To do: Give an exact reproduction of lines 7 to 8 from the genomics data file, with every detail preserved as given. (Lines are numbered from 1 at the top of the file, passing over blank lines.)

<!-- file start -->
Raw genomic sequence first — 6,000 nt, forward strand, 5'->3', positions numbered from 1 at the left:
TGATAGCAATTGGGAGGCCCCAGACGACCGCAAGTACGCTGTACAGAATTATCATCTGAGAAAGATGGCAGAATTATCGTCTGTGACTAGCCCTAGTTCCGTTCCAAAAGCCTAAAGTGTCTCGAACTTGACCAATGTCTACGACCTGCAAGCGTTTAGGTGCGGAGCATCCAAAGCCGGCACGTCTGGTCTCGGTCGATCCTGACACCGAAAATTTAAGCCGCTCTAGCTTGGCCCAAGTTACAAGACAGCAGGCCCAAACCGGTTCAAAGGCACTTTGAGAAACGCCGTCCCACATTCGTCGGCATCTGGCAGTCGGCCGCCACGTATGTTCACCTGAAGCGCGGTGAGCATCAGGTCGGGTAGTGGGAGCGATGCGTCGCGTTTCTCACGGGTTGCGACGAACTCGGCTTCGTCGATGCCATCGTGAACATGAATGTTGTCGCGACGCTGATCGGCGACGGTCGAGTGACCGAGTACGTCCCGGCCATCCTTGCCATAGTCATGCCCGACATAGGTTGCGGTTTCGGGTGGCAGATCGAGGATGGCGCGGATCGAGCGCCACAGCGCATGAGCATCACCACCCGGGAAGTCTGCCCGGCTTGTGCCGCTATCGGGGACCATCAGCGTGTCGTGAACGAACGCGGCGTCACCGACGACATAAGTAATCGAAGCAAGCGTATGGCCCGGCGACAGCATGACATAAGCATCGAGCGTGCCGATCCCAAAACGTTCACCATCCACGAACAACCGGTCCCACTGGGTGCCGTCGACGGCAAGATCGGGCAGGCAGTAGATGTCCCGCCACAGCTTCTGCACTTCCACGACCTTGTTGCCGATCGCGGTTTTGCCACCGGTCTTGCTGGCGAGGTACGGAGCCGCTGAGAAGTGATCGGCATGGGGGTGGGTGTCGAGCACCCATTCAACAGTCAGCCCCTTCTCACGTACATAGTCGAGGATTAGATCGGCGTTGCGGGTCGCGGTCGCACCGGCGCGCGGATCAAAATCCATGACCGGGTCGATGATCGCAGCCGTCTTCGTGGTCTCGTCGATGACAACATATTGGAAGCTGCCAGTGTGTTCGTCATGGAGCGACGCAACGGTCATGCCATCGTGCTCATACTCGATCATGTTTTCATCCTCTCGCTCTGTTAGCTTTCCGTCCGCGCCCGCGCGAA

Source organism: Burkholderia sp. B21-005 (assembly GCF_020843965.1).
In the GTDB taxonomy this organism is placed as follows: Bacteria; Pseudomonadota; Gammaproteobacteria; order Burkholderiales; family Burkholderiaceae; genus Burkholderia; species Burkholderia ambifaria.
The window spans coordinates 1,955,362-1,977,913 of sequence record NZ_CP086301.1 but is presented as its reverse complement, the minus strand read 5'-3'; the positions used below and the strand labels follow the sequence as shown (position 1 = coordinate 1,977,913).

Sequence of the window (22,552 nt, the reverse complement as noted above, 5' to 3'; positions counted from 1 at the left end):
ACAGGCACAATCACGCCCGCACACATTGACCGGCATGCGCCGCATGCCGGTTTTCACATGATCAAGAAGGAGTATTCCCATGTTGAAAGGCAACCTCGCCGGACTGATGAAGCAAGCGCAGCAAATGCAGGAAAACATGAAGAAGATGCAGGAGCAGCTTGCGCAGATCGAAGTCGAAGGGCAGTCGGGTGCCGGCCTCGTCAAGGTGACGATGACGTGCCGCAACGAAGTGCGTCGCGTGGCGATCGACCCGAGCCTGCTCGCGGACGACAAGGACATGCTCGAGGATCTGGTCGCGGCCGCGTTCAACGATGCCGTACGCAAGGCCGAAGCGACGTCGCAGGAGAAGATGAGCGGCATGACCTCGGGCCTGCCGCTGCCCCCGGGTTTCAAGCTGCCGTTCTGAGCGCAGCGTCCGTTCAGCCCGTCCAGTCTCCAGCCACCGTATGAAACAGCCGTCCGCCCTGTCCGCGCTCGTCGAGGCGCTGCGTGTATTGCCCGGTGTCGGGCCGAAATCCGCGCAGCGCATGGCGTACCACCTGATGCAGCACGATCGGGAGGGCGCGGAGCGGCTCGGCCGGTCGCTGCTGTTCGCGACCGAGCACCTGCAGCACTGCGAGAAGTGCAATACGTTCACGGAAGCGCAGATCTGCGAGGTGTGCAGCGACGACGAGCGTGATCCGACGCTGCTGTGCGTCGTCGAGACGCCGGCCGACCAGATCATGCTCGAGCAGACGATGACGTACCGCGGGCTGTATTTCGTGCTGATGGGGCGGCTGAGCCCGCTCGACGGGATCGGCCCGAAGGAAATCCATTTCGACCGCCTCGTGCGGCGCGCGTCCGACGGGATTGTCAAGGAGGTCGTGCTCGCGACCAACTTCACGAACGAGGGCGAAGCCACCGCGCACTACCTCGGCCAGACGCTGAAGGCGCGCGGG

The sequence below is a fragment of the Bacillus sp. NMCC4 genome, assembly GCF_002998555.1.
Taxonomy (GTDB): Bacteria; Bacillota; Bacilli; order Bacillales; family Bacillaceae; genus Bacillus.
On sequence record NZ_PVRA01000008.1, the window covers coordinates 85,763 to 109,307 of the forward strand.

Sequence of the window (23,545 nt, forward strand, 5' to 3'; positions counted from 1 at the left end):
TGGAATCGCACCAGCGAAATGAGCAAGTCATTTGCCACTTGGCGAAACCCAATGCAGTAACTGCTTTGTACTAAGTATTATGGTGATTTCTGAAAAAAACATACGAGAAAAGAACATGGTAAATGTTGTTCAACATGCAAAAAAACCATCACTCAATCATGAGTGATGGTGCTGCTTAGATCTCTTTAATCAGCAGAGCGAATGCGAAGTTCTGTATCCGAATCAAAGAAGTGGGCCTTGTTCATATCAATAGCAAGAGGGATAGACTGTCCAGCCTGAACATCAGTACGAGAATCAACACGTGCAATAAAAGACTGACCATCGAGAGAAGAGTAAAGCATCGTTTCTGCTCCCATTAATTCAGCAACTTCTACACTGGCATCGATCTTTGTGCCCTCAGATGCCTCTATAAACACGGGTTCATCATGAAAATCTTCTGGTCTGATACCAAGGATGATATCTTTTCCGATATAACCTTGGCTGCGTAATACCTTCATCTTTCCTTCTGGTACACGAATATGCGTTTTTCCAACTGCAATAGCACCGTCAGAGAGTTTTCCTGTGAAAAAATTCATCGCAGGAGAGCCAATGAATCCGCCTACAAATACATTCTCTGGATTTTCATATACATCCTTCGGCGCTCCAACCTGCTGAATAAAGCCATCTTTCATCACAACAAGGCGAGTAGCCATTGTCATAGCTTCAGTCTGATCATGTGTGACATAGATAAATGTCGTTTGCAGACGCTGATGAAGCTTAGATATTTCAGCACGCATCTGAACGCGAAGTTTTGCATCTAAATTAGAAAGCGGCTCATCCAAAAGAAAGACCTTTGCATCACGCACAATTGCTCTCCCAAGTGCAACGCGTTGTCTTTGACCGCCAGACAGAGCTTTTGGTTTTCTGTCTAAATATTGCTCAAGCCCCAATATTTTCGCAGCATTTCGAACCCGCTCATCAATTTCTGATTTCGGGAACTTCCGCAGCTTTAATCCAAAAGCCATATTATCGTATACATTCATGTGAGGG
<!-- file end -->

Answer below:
ACAGGCACAATCACGCCCGCACACATTGACCGGCATGCGCCGCATGCCGGTTTTCACATGATCAAGAAGGAGTATTCCCATGTTGAAAGGCAACCTCGCCGGACTGATGAAGCAAGCGCAGCAAATGCAGGAAAACATGAAGAAGATGCAGGAGCAGCTTGCGCAGATCGAAGTCGAAGGGCAGTCGGGTGCCGGCCTCGTCAAGGTGACGATGACGTGCCGCAACGAAGTGCGTCGCGTGGCGATCGACCCGAGCCTGCTCGCGGACGACAAGGACATGCTCGAGGATCTGGTCGCGGCCGCGTTCAACGATGCCGTACGCAAGGCCGAAGCGACGTCGCAGGAGAAGATGAGCGGCATGACCTCGGGCCTGCCGCTGCCCCCGGGTTTCAAGCTGCCGTTCTGAGCGCAGCGTCCGTTCAGCCCGTCCAGTCTCCAGCCACCGTATGAAACAGCCGTCCGCCCTGTCCGCGCTCGTCGAGGCGCTGCGTGTATTGCCCGGTGTCGGGCCGAAATCCGCGCAGCGCATGGCGTACCACCTGATGCAGCACGATCGGGAGGGCGCGGAGCGGCTCGGCCGGTCGCTGCTGTTCGCGACCGAGCACCTGCAGCACTGCGAGAAGTGCAATACGTTCACGGAAGCGCAGATCTGCGAGGTGTGCAGCGACGACGAGCGTGATCCGACGCTGCTGTGCGTCGTCGAGACGCCGGCCGACCAGATCATGCTCGAGCAGACGATGACGTACCGCGGGCTGTATTTCGTGCTGATGGGGCGGCTGAGCCCGCTCGACGGGATCGGCCCGAAGGAAATCCATTTCGACCGCCTCGTGCGGCGCGCGTCCGACGGGATTGTCAAGGAGGTCGTGCTCGCGACCAACTTCACGAACGAGGGCGAAGCCACCGCGCACTACCTCGGCCAGACGCTGAAGGCGCGCGGG

The sequence below is a fragment of the Bacillus sp. NMCC4 genome, assembly GCF_002998555.1.